Three years have passed since USAAF pilot Lew Johnston
prepared this historical tribute to his brothers of 60 years ago. In those
three years, thousands of the great generation have passed into history.
Our own group of 150 has saluted farewell to 38 of its own.
Distressed and frustrated by the distortions of the careless, and the
profit-driven, he set upon a journey. The Destination once reached would
enable all to see in the light of reality that the distortions, false
myths, and ignorance surrounding the D-Day Troop Carrier Pilots, were
and are simply untrue.
Like most of us, he is not a man of great financial means. He did not
have at his disposal the resources to hire researchers, proof-readers,
editors, and graphic artists. He has however been relentless. He
has traveled, researched, written extensively at his own expense, to record
for posterity, the deeds of those who were there, in that time, in that
place called Normandy. There in a fog-shrouded night sky, ripped by murderous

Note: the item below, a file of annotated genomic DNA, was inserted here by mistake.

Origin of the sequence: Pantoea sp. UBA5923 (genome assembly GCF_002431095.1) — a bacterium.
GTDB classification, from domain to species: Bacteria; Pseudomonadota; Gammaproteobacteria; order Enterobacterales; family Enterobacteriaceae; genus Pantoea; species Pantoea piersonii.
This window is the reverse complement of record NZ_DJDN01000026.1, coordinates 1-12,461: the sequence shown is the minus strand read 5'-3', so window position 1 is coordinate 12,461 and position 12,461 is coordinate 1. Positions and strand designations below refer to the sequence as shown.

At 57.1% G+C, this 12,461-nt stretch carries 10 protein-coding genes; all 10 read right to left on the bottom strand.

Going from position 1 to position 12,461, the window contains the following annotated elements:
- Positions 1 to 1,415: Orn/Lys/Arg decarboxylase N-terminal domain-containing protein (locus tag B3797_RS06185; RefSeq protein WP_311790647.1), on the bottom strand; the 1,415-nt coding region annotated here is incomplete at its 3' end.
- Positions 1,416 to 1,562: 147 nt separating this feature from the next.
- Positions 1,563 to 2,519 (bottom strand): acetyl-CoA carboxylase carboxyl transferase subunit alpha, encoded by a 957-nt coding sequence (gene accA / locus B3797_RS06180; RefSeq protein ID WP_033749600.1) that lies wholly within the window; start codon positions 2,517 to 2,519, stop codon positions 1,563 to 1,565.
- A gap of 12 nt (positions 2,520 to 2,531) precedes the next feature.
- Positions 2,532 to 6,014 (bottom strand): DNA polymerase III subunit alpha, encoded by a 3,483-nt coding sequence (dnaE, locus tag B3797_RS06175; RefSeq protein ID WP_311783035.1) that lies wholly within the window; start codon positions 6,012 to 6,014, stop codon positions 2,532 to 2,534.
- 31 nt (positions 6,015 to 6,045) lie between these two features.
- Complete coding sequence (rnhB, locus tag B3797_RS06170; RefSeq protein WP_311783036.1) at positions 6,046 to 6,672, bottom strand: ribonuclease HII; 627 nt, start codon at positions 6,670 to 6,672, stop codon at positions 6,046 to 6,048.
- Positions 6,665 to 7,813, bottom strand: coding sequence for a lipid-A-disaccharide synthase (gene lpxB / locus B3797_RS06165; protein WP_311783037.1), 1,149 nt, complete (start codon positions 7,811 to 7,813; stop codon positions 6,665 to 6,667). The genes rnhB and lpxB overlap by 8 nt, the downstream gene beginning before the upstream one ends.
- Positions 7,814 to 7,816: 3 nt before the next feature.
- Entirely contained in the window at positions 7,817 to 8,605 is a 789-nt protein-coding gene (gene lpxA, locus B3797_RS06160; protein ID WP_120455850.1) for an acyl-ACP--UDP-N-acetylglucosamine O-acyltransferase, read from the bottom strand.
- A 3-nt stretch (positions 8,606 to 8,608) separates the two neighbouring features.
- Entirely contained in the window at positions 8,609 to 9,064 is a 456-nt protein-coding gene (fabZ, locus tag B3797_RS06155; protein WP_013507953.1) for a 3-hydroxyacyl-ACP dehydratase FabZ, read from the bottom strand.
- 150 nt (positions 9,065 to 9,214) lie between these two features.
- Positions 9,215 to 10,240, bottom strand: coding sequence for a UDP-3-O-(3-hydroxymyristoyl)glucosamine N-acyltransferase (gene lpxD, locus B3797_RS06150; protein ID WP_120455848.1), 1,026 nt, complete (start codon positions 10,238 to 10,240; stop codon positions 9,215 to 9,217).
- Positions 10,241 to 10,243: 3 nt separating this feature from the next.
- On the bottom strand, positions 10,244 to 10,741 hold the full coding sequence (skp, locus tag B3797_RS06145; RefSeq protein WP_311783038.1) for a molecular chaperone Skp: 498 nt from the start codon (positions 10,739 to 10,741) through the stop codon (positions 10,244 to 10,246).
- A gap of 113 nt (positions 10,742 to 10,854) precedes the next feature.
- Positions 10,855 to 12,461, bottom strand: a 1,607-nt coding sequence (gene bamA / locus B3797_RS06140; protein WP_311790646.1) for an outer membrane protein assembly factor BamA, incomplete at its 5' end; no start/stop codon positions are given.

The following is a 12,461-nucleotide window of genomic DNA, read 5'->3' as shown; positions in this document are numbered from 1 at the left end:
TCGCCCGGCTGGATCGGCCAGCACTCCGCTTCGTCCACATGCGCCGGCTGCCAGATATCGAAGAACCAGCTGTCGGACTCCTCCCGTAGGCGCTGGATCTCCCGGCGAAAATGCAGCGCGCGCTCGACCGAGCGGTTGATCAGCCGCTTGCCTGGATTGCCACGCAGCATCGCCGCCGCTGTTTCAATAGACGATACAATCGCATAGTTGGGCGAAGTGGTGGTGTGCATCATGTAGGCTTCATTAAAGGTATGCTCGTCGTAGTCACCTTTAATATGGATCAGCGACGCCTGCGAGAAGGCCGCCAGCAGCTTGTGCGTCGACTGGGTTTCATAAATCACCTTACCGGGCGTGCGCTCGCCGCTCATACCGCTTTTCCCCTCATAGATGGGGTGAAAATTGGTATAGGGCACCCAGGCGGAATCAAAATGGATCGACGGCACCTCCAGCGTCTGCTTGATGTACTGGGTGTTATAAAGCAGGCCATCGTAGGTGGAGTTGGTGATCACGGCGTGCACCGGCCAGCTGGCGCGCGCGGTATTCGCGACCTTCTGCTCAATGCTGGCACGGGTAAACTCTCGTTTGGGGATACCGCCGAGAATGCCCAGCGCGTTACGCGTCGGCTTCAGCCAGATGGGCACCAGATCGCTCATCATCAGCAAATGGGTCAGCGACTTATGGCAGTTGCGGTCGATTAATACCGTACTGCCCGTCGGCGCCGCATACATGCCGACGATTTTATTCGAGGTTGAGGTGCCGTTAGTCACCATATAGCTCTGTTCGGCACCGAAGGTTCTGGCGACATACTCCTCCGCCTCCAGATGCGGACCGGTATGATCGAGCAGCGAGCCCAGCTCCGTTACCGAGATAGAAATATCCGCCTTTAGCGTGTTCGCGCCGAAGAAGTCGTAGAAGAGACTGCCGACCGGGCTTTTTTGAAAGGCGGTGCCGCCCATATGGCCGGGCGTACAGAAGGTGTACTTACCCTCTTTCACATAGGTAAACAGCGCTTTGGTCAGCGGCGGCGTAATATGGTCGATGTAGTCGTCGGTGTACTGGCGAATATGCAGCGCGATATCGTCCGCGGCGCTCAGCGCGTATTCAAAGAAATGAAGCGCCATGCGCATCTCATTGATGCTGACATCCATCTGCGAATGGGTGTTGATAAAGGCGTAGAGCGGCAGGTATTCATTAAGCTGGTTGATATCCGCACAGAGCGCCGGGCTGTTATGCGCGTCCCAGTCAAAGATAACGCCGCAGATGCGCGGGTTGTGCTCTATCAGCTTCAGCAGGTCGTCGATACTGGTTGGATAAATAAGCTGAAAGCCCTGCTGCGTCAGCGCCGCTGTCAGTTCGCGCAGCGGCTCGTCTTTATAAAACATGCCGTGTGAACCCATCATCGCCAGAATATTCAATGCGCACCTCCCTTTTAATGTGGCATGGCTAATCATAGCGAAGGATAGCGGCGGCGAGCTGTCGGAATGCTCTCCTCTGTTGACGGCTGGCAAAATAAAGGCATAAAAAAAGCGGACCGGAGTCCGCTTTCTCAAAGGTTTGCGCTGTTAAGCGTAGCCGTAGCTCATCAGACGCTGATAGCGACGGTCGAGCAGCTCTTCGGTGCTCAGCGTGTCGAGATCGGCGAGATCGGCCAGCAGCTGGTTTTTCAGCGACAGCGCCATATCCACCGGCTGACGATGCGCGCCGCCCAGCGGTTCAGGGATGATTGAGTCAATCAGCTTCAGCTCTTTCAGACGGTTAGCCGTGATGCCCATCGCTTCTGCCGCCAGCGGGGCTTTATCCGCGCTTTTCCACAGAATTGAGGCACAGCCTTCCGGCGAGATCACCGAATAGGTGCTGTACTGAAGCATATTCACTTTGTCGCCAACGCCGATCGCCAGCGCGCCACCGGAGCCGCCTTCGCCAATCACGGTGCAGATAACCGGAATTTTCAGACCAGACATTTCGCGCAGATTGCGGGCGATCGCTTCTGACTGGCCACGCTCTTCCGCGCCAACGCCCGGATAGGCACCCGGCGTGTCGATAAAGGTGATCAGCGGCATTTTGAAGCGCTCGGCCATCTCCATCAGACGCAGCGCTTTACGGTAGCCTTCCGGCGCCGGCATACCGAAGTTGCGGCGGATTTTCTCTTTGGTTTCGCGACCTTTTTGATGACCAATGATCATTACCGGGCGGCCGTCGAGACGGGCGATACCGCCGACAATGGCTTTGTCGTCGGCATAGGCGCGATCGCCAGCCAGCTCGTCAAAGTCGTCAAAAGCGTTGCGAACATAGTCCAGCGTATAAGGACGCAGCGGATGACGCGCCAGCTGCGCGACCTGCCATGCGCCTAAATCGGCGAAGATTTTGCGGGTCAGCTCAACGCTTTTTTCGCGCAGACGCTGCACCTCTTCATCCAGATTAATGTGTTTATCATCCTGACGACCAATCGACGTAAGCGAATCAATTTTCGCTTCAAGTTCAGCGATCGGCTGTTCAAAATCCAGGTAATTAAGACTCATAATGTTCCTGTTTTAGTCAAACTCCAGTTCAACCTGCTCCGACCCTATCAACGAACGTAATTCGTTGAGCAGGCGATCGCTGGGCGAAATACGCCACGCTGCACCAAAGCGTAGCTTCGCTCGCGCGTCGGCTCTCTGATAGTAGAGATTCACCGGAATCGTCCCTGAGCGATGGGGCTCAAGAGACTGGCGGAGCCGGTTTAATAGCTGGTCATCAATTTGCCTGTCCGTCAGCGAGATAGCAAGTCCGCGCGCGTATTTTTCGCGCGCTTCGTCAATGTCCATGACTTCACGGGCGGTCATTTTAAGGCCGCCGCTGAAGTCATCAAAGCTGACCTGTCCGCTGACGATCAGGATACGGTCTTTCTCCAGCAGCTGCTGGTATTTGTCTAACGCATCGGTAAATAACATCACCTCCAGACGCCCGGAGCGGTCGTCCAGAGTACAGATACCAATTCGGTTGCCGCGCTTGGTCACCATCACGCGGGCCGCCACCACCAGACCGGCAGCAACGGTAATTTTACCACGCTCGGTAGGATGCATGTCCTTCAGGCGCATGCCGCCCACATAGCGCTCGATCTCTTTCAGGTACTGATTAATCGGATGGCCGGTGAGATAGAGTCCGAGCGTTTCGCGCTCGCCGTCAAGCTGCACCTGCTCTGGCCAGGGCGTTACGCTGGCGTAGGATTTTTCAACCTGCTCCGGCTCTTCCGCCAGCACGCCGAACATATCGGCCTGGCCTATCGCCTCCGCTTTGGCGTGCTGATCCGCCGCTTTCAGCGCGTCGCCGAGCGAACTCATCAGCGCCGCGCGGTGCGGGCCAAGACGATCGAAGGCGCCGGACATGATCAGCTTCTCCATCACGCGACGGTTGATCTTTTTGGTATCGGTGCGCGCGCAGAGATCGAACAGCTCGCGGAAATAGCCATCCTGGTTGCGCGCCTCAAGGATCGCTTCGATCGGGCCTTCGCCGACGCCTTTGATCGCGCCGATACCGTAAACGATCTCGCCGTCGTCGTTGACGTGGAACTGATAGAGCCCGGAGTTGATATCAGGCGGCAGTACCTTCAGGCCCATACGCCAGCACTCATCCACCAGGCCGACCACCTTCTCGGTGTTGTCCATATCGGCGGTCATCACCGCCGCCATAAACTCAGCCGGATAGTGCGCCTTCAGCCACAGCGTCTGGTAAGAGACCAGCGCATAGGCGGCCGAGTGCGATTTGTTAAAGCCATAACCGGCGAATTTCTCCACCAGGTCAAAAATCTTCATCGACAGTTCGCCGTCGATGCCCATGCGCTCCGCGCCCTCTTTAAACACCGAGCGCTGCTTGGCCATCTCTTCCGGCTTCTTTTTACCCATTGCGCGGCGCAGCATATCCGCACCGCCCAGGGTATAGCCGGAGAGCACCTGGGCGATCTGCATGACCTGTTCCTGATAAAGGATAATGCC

And they were in another place as well. In that dreaded space, that combat
pilots, refer to as low, slow and, behind the lines. A deadly space
that punishes all who would tempt its physics. There in that place they
flew; wing-tip to window, tenaciously but blindly trying to hold pre-planned
formations. Flying in those formations where one bad twitch on the controls
would have sent them and their airborne charges caroming off one another
before crumpling to earth in a flaming twisted mass of flesh and metal.
They had no speed. They had
no altitude. They had neither armor nor armament. What they did have,
was a desperately vital mission. A mission which was part of a crusade
to rescue Europe from the insane madman who had enslaved a continent.
The successful deployment of their paratroopers was their charge
at all costs. The survival of thousands depended upon their efforts. Going
in, they flew for their airborne brothers.
Going home they flew for
each other. They would not have had it any other way.
Few will know their names. There
will be no film contract, book deal, nor financial recompense, nor even
the proverbial 15 minutes of fame. But we, who were there, know
Lew got it right, just as our brothers did in June of 1944.
He got it right for them.